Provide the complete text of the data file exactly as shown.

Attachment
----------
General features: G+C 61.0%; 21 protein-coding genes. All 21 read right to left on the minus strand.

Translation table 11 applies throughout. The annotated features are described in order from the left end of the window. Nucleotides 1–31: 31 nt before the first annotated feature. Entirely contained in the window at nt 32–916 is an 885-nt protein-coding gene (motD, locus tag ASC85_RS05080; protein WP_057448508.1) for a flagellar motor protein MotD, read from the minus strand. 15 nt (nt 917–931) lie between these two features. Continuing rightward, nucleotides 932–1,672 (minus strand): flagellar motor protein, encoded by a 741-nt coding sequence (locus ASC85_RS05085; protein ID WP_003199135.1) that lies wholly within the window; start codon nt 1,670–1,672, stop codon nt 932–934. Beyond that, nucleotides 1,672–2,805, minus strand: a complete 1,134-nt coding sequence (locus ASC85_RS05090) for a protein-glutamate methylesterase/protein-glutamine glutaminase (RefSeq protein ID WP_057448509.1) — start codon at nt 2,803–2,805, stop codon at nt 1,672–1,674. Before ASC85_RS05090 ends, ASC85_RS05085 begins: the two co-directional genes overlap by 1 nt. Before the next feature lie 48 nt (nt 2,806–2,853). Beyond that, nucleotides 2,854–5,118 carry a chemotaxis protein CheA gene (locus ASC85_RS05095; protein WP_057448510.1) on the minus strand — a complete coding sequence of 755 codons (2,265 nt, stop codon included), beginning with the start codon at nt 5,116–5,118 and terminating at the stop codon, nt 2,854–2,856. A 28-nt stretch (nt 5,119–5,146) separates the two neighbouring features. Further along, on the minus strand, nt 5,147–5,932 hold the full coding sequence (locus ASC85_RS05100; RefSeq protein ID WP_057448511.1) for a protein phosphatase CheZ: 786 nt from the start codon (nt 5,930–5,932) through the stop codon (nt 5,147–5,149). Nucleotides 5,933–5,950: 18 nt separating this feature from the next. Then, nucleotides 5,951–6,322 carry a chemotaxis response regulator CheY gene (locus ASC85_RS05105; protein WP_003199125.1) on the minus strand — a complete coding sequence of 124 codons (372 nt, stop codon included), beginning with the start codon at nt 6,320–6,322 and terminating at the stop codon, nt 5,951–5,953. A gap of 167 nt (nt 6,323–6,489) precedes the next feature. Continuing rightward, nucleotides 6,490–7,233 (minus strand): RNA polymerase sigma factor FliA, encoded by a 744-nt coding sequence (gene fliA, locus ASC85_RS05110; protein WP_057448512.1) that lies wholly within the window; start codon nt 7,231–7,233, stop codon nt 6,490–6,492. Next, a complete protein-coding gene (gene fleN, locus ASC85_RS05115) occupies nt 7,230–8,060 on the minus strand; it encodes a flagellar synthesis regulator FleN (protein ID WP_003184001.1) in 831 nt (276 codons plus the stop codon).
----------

General features: G+C 61.0%; 21 protein-coding genes. All 21 read right to left on the minus strand.

Translation table 11 applies throughout. The annotated features are described in order from the left end of the window. Nucleotides 1–31: 31 nt before the first annotated feature. Entirely contained in the window at nt 32–916 is an 885-nt protein-coding gene (motD, locus tag ASC85_RS05080; protein WP_057448508.1) for a flagellar motor protein MotD, read from the minus strand. 15 nt (nt 917–931) lie between these two features. Continuing rightward, nucleotides 932–1,672 (minus strand): flagellar motor protein, encoded by a 741-nt coding sequence (locus ASC85_RS05085; protein ID WP_003199135.1) that lies wholly within the window; start codon nt 1,670–1,672, stop codon nt 932–934. Beyond that, nucleotides 1,672–2,805, minus strand: a complete 1,134-nt coding sequence (locus ASC85_RS05090) for a protein-glutamate methylesterase/protein-glutamine glutaminase (RefSeq protein ID WP_057448509.1) — start codon at nt 2,803–2,805, stop codon at nt 1,672–1,674. Before ASC85_RS05090 ends, ASC85_RS05085 begins: the two co-directional genes overlap by 1 nt. Before the next feature lie 48 nt (nt 2,806–2,853). Beyond that, nucleotides 2,854–5,118 carry a chemotaxis protein CheA gene (locus ASC85_RS05095; protein WP_057448510.1) on the minus strand — a complete coding sequence of 755 codons (2,265 nt, stop codon included), beginning with the start codon at nt 5,116–5,118 and terminating at the stop codon, nt 2,854–2,856. A 28-nt stretch (nt 5,119–5,146) separates the two neighbouring features. Further along, on the minus strand, nt 5,147–5,932 hold the full coding sequence (locus ASC85_RS05100; RefSeq protein ID WP_057448511.1) for a protein phosphatase CheZ: 786 nt from the start codon (nt 5,930–5,932) through the stop codon (nt 5,147–5,149). Nucleotides 5,933–5,950: 18 nt separating this feature from the next. Then, nucleotides 5,951–6,322 carry a chemotaxis response regulator CheY gene (locus ASC85_RS05105; protein WP_003199125.1) on the minus strand — a complete coding sequence of 124 codons (372 nt, stop codon included), beginning with the start codon at nt 6,320–6,322 and terminating at the stop codon, nt 5,951–5,953. A gap of 167 nt (nt 6,323–6,489) precedes the next feature. Continuing rightward, nucleotides 6,490–7,233 (minus strand): RNA polymerase sigma factor FliA, encoded by a 744-nt coding sequence (gene fliA, locus ASC85_RS05110; protein WP_057448512.1) that lies wholly within the window; start codon nt 7,231–7,233, stop codon nt 6,490–6,492. Next, a complete protein-coding gene (gene fleN, locus ASC85_RS05115) occupies nt 7,230–8,060 on the minus strand; it encodes a flagellar synthesis regulator FleN (protein ID WP_003184001.1) in 831 nt (276 codons plus the stop codon).